Without Sly Stone I Wouldn’t Be Here Today

When I was a teenager my mom told me the story about how she found out my dad really loved her. When they were dating my dad drove her all the way to Detroit — a two-and-a-half hour trip — to see Sly and the Family Stone in concert. But when they arrived at the venue they discovered that the show had been canceled. And she knew he really loved her because when the gig was rescheduled my dad was willing to drive her back across the state to see the make-up date. True love!

I’ve always loved this story. First of all, it shows my parents were hip enough to be into Sly back in the day. Then, as I got older I decided it would make a juicier story to claim that I had been conceived after a Sly and the Family Stone concert, which would also explain why I am so damn funky. It’s simple if slightly salacious to reinterpret my mom’s “I knew he loved me” by adding the unsaid “…enough to do it with him” to the end.

Besides, I had already figured out that there were only seven months between their wedding and my birthday, so although my grandma always insisted that “sometimes the first one comes earlier” than the standard nine months, I realized that when my dad proposed to my mom at Big Boy’s they had gotten themselves into a bit of a situation. My mom said that since my dad (who was 28 at the time) had been married and divorced twice already, he couldn’t ask his friends for another wedding present so they eloped in Las Vegas.

The story has a happy ending: I was born and turned out awesome, and my parents had a happy, loving marriage.

But I recently started wondering if my interpretation of the Sly Stone story might actually be true. So I tried to find out if there indeed had been a Sly show in Detroit approximately nine months before I was born. Sure enough, a December 1970 article by the AP’s Mary Campbell verified my mom’s story (“A November concert in Detroit was canceled about an hour before it was to start. […] A make-up concert in Detroit, a week after the canceled one, subsequently is held.”), and the timing fits my version of events.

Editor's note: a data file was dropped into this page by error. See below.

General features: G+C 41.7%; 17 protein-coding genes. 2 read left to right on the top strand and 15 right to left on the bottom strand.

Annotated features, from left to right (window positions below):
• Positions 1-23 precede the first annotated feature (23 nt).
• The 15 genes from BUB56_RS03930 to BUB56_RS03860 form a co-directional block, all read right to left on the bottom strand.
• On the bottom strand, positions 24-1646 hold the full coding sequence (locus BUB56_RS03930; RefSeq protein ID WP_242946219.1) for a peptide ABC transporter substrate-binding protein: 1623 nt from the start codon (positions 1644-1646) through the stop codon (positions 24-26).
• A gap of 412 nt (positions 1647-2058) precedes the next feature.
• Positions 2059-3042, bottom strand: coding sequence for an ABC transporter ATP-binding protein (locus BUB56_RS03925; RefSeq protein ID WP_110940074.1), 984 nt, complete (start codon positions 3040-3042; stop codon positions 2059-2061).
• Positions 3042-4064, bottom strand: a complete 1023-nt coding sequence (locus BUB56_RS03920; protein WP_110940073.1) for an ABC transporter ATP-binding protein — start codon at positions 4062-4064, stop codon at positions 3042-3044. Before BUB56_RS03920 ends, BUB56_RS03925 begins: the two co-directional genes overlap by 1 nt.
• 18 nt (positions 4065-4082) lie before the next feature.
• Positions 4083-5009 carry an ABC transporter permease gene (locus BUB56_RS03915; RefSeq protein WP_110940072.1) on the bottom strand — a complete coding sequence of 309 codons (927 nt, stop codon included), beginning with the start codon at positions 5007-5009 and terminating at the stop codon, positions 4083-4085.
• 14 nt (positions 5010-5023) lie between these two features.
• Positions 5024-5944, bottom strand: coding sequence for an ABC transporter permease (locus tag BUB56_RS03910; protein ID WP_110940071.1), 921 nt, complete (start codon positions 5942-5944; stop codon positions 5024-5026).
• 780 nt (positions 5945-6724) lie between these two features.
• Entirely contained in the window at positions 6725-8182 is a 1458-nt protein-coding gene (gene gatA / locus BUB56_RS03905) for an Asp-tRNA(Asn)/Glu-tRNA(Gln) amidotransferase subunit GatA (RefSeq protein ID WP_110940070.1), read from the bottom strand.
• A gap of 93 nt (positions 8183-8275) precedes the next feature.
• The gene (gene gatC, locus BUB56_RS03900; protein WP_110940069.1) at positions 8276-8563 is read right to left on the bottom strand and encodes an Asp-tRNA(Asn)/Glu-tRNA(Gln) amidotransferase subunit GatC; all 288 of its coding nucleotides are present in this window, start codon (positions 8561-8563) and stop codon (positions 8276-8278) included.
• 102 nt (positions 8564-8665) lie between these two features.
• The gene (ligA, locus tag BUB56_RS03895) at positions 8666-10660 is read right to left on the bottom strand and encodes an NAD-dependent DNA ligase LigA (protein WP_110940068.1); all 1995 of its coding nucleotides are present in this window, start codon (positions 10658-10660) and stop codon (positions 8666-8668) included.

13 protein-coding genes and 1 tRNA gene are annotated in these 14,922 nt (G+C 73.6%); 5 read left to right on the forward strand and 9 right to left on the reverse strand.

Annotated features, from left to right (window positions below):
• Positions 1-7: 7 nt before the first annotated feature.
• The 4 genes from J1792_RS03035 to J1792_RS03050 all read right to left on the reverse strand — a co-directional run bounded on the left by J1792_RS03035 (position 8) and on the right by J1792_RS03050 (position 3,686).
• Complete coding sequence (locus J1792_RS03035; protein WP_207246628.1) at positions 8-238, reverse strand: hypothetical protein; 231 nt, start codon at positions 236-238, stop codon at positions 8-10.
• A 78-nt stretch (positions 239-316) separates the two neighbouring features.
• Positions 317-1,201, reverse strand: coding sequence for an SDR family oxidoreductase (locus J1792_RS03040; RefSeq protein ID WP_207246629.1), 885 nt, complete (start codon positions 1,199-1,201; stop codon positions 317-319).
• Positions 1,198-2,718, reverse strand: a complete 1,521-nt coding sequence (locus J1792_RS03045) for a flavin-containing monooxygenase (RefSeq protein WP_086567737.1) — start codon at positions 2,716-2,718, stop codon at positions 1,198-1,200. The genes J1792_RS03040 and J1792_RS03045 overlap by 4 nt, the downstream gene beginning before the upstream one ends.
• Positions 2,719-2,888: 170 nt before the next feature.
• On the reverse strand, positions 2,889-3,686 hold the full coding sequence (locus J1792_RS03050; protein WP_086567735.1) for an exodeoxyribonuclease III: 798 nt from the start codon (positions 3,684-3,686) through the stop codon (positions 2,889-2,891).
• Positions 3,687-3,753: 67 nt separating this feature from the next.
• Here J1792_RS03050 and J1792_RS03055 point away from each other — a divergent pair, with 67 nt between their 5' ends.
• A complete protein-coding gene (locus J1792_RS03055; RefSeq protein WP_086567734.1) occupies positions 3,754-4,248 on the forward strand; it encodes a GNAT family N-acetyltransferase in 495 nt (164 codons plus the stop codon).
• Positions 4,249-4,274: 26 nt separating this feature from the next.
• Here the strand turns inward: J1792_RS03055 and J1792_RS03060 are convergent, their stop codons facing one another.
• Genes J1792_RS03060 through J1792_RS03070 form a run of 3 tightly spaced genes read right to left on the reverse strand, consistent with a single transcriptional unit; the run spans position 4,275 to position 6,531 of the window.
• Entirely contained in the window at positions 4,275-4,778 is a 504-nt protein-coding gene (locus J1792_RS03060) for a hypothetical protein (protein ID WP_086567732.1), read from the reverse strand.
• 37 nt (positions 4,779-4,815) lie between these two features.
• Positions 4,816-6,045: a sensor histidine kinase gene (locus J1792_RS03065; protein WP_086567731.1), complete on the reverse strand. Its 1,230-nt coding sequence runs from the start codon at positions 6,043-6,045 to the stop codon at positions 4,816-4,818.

So I guess that proves beyond reasonable doubt why I am so damn funky.

Continue reading Without Sly Stone I Wouldn’t Be Here Today

2015 Soundscan Data: Total Music Sales and Consumption

Last year Soundscan was rebranded as Nielsen Music. Whatever, I’m still going to call it Soundscan. I’m a fogey like that.

2015 was the year that streaming really took off. Apple finally got into it after acquiring Beats, which had acquired my beloved MOG. Apple Music still kinda sucks, but I renewed my subscription after my three month free preview ran out. I’ve gotten my money’s worth by downloading all those Velvet Underground box sets and a bunch of other stuff. Some of it I probably would have bought, some of it I probably wouldn’t have.

My favorite albums of the year were Courtney Barnett’s Sometimes I Sit and Think, and Sometimes I Just Sit, Father John Misty’s I Love You, Honeybear, and Sufjan Stevens’ Carrie & Lowell. I also liked Craig Finn’s Faith In the Future, Jason Isbell’s Something More Than Free, Kacey Musgraves’ Pageant Material, the Mountain Goats’ Beat the Champ, Wilco’s Star Wars, and I’m happy the Libertines got their shit together enough to pull off Anthems for Doomed Youth.

But the biggest story of 2015 was Adele who proved that there are still a bunch of people out there who are willing to pay for an album. Billboard’s Ed Christman points out, “By herself, Adele accounted for three percent of total album sales in the U.S.” Which is insane. 25 sold 7.44 million copies. That would have been bonkers in any year, but it’s especially crazy in these days of cultural fragmentation.